Friday, May 30, 2014

Spinoza, distributed rootless cosmopolitan

I have written about or documented Spinoza-related materials in various cyberlocales (this one included), and it occurs to me I should link to the relevant pages on my own sites at least, because I was not certain where to place this link to an insightful document on Spinoza's rootless cosmopolitanism:

Baruch-Benedictus: From uprooted roots to root-independent ideas? by Marcelo Dascal

This essay can be compared to Rebecca Goldstein's Betraying Spinoza, which was published at or near the beginning of a popular Spinoza revival of recent years. I wrote about this elsewhere, engaged Goldstein personally on the book talk circuit, and in an online forum. I do not recall where, offhand.  However, I began my blogging about Spinoza with . . . .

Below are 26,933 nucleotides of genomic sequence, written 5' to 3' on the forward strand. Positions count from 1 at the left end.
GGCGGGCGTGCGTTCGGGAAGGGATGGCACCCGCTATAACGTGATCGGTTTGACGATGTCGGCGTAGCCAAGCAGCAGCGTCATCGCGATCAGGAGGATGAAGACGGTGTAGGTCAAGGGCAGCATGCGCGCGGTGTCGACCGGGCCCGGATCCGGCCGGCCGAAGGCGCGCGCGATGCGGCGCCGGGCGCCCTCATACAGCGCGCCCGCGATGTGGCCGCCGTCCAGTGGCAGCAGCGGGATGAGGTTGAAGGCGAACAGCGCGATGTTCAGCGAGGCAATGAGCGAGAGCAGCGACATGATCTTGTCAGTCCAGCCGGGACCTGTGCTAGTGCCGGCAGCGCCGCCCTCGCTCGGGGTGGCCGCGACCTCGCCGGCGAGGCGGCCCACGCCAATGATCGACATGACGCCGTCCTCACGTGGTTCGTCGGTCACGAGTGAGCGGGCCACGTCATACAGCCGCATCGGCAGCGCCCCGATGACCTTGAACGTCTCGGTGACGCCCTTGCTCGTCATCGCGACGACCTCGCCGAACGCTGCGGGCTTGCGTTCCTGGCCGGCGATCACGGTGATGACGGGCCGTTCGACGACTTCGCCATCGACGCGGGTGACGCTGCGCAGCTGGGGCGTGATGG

Rebecca Goldstein on the 350th Anniversary of the Excommunication of Baruch Spinoza

I followed this up with:
Newer entries show up in the current version of my Studies in a Dying Culture blog under the rubric Spinoza. The entries to date are:
There are a number of Spinoza pages on my main web site. Regardless of subject matter, they all (and also external web pages) can be accessed via my bibliography:

Spinoza & Marxism (with Basic Spinoza Web Guide)

Thursday, May 22, 2014

Martin Gardner Centennial & Testimonials

This year marks the centenary of Martin Gardner's birth. Check out this new web site in homage to Gardner:

Martin Gardner Home Site (Martin Gardner Centennial 1914-2014)

There is also a web page for testimonials:

Martin Gardner Testimonials

My testimonial is #55.

Note also this National Public Radio broadcast:

Martin Gardner, Genius Of Recreational Mathematics
NPR, April 12, 2014 (sound file & transcript)
Weekend Edition's own "Math Guy" Keith Devlin calls the late Martin Gardner the greatest "math guy" of all time. As Devlin tells NPR's Scott Simon, Gardner had little formal mathematics training.